–Recognize physical restrictions and how to cut back on physical activity in time of pain.
–Follow doctors’ orders in taking medications and a proper diet as instructed by dietitians and nutritionists.
–Make use assistive devices such as walkers and canes to reduce pressure on the joints.
–Keep a good posture to, again, reduce pressure on the joints.
–Put on sensible footwear that can bear weight.
–Maintain a sunny disposition to manage stress and control treatment.
–Take initiative in managing disease and adhere to a sound lifestyle.

Osteoarthritis

To diagnose osteoarthritis, including that of the hip, knees, hands, fingers and thumbs, spine or lower back or higher back, a rheumatologist or an orthopedist will examine a patient’s medical record and symptoms. He or she will watch the movement of the knees, grade knee and ankle joint alignment and test reflexes, muscle strength, motion capacity and the stability of ligaments.

These specialists may have X-rays conducted to measure the amount of joint or bone damage done, the mass of cartilage lost and whether bone spurs exist. More imaging tests such as CT scans or magnetic resonance imaging (MRI) can be used to pinpoint the damage and its spread.

The rheumatologist or orthopedic surgeon can order more blood tests to ensure that there are no other causes of the symptoms observed or request a joint aspiration procedure to draw fluid from the joint through a needle and examine its contents under a microscope.

Osteoarthritis is treated based on its mildness or severity in a senior patient. In either case, a primary care physician, a family practice physician, an internal medicine physician, an osteopathic physician, a rheumatologist or an orthopedist will recommend changes in a patient’s style of life to alleviate pressure on his or her joints.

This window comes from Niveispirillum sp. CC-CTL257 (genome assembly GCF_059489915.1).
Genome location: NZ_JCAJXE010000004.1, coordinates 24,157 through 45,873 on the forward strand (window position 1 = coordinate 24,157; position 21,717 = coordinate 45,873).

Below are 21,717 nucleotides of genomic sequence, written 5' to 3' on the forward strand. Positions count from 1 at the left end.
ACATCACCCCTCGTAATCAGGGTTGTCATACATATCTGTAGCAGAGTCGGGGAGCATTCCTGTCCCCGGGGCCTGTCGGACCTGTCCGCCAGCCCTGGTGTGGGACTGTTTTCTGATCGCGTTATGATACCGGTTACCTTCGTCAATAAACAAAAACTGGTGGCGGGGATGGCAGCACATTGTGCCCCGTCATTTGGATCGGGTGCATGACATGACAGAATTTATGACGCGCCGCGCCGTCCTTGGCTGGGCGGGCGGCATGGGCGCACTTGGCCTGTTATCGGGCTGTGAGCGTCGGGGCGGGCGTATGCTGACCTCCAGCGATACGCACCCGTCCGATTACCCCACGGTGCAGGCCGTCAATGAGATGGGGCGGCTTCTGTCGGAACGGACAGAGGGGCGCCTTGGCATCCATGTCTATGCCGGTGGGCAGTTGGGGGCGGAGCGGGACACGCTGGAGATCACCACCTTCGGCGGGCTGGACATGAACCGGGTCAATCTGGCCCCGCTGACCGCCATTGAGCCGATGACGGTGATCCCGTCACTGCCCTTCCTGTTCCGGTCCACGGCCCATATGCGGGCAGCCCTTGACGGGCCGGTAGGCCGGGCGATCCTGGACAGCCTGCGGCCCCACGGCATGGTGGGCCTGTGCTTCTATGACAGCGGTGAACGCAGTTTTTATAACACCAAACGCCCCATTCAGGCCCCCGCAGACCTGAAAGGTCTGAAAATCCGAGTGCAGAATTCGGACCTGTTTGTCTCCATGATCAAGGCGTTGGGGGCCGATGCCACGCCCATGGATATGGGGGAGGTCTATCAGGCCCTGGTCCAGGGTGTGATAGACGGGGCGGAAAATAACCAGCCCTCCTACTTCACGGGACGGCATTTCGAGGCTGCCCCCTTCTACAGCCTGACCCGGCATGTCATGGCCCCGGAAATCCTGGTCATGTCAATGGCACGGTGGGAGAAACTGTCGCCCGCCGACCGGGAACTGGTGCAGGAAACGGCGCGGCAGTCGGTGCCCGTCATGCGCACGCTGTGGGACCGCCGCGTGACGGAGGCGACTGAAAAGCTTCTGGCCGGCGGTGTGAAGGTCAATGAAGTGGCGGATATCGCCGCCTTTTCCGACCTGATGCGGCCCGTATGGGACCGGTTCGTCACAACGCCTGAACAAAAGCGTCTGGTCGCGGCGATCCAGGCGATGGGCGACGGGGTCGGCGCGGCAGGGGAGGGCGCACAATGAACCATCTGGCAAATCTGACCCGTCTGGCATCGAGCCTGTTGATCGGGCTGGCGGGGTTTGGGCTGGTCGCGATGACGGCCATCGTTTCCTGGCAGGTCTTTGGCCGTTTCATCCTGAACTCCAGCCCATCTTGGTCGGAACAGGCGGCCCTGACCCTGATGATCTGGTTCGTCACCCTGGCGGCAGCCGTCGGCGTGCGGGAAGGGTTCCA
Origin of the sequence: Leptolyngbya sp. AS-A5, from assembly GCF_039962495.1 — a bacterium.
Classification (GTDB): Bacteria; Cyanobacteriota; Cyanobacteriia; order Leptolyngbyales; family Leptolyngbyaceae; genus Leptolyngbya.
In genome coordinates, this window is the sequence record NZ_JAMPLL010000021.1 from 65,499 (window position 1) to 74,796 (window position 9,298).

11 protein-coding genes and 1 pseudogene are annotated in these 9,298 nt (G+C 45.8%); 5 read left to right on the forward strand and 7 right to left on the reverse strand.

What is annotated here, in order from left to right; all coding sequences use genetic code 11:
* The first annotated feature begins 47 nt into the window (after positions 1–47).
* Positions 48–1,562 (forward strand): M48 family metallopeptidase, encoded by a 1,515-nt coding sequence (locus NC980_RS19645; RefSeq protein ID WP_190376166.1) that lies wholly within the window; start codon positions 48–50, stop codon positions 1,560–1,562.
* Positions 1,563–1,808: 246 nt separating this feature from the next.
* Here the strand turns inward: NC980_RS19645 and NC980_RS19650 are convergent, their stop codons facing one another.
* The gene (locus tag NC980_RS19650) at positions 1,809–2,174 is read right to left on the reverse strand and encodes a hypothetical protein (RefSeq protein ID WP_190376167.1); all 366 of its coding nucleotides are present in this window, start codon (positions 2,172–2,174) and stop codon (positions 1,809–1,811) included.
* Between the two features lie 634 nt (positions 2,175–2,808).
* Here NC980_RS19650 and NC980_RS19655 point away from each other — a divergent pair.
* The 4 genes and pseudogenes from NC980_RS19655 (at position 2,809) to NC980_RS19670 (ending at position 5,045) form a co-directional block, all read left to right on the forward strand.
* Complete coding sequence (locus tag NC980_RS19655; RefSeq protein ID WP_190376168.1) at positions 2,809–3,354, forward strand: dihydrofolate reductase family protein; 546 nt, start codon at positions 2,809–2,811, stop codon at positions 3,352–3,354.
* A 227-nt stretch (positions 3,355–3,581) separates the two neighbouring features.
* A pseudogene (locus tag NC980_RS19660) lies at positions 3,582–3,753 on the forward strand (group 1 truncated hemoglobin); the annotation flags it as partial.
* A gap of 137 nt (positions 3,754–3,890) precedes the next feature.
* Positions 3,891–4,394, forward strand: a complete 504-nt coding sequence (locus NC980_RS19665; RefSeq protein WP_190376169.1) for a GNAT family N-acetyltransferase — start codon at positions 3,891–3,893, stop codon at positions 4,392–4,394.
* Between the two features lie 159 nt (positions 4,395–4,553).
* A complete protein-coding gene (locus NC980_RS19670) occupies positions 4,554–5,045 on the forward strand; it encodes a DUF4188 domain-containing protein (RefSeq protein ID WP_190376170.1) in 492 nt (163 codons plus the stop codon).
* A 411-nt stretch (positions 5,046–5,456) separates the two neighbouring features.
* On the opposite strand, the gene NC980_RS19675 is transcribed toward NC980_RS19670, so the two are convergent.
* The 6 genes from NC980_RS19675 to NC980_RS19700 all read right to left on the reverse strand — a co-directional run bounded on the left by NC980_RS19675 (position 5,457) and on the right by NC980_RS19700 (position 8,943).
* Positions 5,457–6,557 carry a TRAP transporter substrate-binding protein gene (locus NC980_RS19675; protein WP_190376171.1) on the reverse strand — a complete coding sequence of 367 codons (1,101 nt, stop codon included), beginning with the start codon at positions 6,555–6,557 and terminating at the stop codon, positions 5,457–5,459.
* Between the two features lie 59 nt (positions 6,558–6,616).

Chronic illness and pain management strategies could include physical exercise, weight loss, reduced pressure on joints, physical therapy, steroid injections, over-the-counter pain medicine such as acetaminophen, nonsteroidal anti-inflammatory drugs (NSAIDs) or topical pain-relief creams, rubs or sprays.

Goals for treatment of osteoarthritis include controlling pain, improving joint capacity, maintaining a healthy weight and maintaining a sustainable lifestyle.

Otherwise, if none of these or other treatments aren’t effective, a physician or specialist may determine that surgery and possibly complementary and alternative therapies are needed to treat a patient’s incidence of osteoarthritis.

Exercise is used to treat senior patients for osteoarthritis because of its ability to improve mood, lessen physical pain, extend physical range of motion, strengthen hearts and blood circulation, control weight and boost physical activity.

The amount and type of exercise will rely on the strength and stability of a patient’s joints and whether joint replacement therapy has been conducted. Exercise regimens could include strengthening exercises, aerobic activity, walking, swimming and water aerobics, range-of-motion activities and agility motion.

Both medicinal and non-medicinal relief to treat the pain of osteoarthritis may include heat and cold therapy with warm towels, hot packs or a warm bath or shower; transcutaneous electrical nerve stimulation (TENS) to use an electronic device to send electric pulses to nerves under the skin of the area of pain; creams, rubs and sprays such as Zostrix, Icy Hot, Therapeutic Mineral Ice, Aspercreme and BenGay; painkillers such as Tramadol, codeine, hydrocodone, corticosteroids, and hyaluronic acid substitutes.

NSAIDs are used when acetaminophen ceases to work with the best examples being ibuprofen and naproxen. Oftentimes, opioids, a form of narcotic drugs, are prescribed as well.